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5 of 5 people found the following review helpful
1.0 out of 5 stars No wonder these tracks are "rare", 8 Mar. 2010
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A. J. Bradbury "Andy B." (England) - See all my reviews
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This review is from: Rare West Coast Surf Instrumentals (Audio CD)
Having bought the ACE "Birth of Surf" collection I was prepared to really enjoy this compilation. After one listening I'm taking it to the charity shop!

No wonder these tracks are rare - most of them are totally uninspired, and VERY few of them even sound like surf music, despite the names of the groups involved.

One problem may be that ALL of the tracks were put out on Titan Records, which means you get a pretty limited range of sounds right from the off. In fact it looks like most of the tracks are the A side and the B side of the same records.
So what? You may ask. The Surfmen are just one of the acts featured on this album, and they made "El Toro" - surely an authentic "surf sound".

And the answer is "yes", but that's one of the best tracks in this collection which even the Surfman don't equal in any of their other appearances. In fact one of their tracks - 'Malibu Run' (Titan 1727, 1962) - sounds like nothing more than a lightly edited version of their slightly earlier 'Paradise Cove' (Titan 1723, 1962).

Another problem is that this isn't really a collection of surfing records, IMO.
The front cover describes the CD as "Rare West Coast SURF Instrumentals" - which is kinda strange given that the far more accurate back cover description has a heading that reads: "Rare West Coast Surf and Rock'n'Roll Instrumentals making their first-ever CD appearance".

IMO there's a LOT more rock'n'roll than surf, not to mention the fact that two of these "instrumentals" actually feature vocals sung by Gary Usher (both from the same record: Titan 1716, 1961).

So, if you like West Coast Rock'n'Roll of 1959-1963 this might be just the thing you've been looking for. If you're after the surf sound you might be rather disappointed.
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1 of 1 people found the following review helpful
3.0 out of 5 stars Cashing in, 10 May 2012
This review is from: Rare West Coast Surf Instrumentals (Audio CD)
In 1963 LPs were coming out here on cheapo cheapo budget labels like Allegro with no info on the sleeve and aimed at casual buyers.
Nothing was known about the groups and there was nothing like today's information.
What we've learned since is that these were actually studio concoctions mostly created by now known names like Gary Usher and had the same impact and intention in the States on labels like Titan and Custom.By the 70s they were being offloaded into the UK being used as ship ballast.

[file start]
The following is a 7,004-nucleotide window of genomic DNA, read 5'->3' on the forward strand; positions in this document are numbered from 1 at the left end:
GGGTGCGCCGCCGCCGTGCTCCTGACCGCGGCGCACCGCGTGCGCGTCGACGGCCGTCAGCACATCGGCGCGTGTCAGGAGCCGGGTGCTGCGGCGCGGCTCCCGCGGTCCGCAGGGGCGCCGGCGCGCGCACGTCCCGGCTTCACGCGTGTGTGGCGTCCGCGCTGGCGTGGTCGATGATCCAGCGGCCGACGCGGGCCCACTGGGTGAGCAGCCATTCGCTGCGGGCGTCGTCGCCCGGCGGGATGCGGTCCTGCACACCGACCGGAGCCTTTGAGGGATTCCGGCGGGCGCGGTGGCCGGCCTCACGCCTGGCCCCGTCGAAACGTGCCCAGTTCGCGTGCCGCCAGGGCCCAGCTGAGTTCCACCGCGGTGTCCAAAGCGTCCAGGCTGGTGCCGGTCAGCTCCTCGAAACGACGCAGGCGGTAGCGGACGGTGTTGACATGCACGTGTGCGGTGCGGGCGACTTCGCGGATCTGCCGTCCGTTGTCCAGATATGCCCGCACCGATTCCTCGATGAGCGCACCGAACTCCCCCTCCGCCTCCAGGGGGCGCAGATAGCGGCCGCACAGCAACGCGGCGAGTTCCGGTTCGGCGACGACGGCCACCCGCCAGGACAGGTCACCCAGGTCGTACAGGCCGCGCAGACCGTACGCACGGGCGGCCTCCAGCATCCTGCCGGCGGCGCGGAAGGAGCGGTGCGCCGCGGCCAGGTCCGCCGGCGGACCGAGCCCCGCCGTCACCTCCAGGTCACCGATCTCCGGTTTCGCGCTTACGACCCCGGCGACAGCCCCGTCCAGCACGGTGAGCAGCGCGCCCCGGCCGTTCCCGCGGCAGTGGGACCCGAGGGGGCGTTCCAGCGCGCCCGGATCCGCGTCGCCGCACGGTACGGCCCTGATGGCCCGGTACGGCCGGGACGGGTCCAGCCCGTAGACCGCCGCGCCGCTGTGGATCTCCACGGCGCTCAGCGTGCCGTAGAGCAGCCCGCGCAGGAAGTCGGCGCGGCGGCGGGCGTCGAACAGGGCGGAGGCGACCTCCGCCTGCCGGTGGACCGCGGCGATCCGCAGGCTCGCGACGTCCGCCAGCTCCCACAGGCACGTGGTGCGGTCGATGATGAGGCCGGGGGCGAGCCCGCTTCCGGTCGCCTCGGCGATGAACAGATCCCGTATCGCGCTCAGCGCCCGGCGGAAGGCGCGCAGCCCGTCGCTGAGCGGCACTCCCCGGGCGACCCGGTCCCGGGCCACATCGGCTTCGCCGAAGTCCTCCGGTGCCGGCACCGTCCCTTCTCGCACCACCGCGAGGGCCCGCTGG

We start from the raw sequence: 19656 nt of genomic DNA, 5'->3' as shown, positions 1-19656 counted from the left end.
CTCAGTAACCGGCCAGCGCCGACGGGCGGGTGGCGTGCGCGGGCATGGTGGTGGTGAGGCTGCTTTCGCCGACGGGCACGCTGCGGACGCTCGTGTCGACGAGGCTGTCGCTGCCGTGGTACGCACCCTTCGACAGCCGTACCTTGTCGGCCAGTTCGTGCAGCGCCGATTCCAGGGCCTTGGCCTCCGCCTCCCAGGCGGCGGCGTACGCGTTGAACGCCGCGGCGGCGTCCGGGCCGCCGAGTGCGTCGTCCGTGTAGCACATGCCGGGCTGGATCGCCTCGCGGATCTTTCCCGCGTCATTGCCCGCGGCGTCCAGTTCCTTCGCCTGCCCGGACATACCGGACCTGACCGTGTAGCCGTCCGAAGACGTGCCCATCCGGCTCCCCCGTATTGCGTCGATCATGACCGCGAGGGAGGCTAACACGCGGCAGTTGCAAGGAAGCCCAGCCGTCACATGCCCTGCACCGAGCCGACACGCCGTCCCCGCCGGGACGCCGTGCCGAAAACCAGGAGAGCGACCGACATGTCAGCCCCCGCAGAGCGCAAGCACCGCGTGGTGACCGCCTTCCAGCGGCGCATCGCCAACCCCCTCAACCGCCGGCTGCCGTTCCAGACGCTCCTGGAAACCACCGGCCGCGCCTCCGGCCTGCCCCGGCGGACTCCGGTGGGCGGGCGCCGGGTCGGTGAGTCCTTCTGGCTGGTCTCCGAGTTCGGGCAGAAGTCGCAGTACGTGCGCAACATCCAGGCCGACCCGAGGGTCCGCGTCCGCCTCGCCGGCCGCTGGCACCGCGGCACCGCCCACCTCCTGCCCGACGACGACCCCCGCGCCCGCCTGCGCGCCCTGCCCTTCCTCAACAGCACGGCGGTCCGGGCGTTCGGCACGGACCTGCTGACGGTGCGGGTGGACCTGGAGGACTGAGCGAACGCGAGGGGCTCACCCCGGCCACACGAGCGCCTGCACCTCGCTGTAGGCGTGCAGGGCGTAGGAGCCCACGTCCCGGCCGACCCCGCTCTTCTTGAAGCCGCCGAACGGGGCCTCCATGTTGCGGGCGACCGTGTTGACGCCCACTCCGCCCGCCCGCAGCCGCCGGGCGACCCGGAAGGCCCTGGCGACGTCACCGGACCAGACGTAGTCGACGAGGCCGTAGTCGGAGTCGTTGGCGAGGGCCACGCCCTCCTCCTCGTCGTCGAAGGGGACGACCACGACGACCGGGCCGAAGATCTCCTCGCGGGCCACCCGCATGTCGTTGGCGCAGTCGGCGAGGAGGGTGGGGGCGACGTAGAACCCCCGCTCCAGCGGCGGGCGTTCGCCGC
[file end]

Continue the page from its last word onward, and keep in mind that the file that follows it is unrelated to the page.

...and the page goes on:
Woolworths sold the Allegro label while in the States the LPs would be used for rack jobbing.
It wasn't just surf but general instrumentals and the only way they were surf is because it may have said so on the sleeve but these were cashins same as the Bell label had been issuing in the 50s as a series of EPs.What became big business in the States created an entire family of labels from its parent one Spar which culminated in the HIT label.
Today the CD Age has made these collectable and we know just who the names were behind the Soundalikes.In a reversal of the usual the CD reissues are worth more than the vinyl
The Storms however were real enough-they were the road band of Jody Reynolds with a pre fame Bobbie Gentry in the lineup while the Strangers-one of many of this name-were founded by one Joel Hill,a country star who was the cousin of Jeanette Hicks who made duets with George Jones and for who he played lead guitar on the Louisiana Hayride.Closest they came to a hit was Caterpillar Crawl-originally called Cockroach but they were ordered to change it as the title was considered to be in bad taste!Hill would eventually end up in an early lineup of Canned Heat but this set of Strangers were sued twice by other groups and another one claimed Caterpillar Crawl was the subject of a law suit where a group whose name has been lost to history claimed they'd copied it off them.Which is neither here nor there.
None of this info was known in the early 60s when these opportunist budget albums were being sold as rack jobbing and this makes them to my mind worthless as Ace provide a 15 page booklet of fax and info.
Some may wonder just how Riitchie Blackmore comes to be on a surf collection but this is on account of Kim Fowley who spent half the year in the U K and assembled this group known as the Lancasters-who were probably not the same ones who later covered We'll Sing In The Sunshine for Pye but in 1963 the 2 tracks were issued on Titan
Titan was founded by one George Brown who was a partner in Demon Records hence the Jody Reynolds connection-on Endless Sleep part of the deal was he should receive a co writer credit so used his wife's maiden name as Dolores Nance
Jody Reynolds had achieved the near impossible by becoming a One Hit Wonder with the song which has garnered over 2 dozen covers to date
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Rare West Coast Surf Instrumentals
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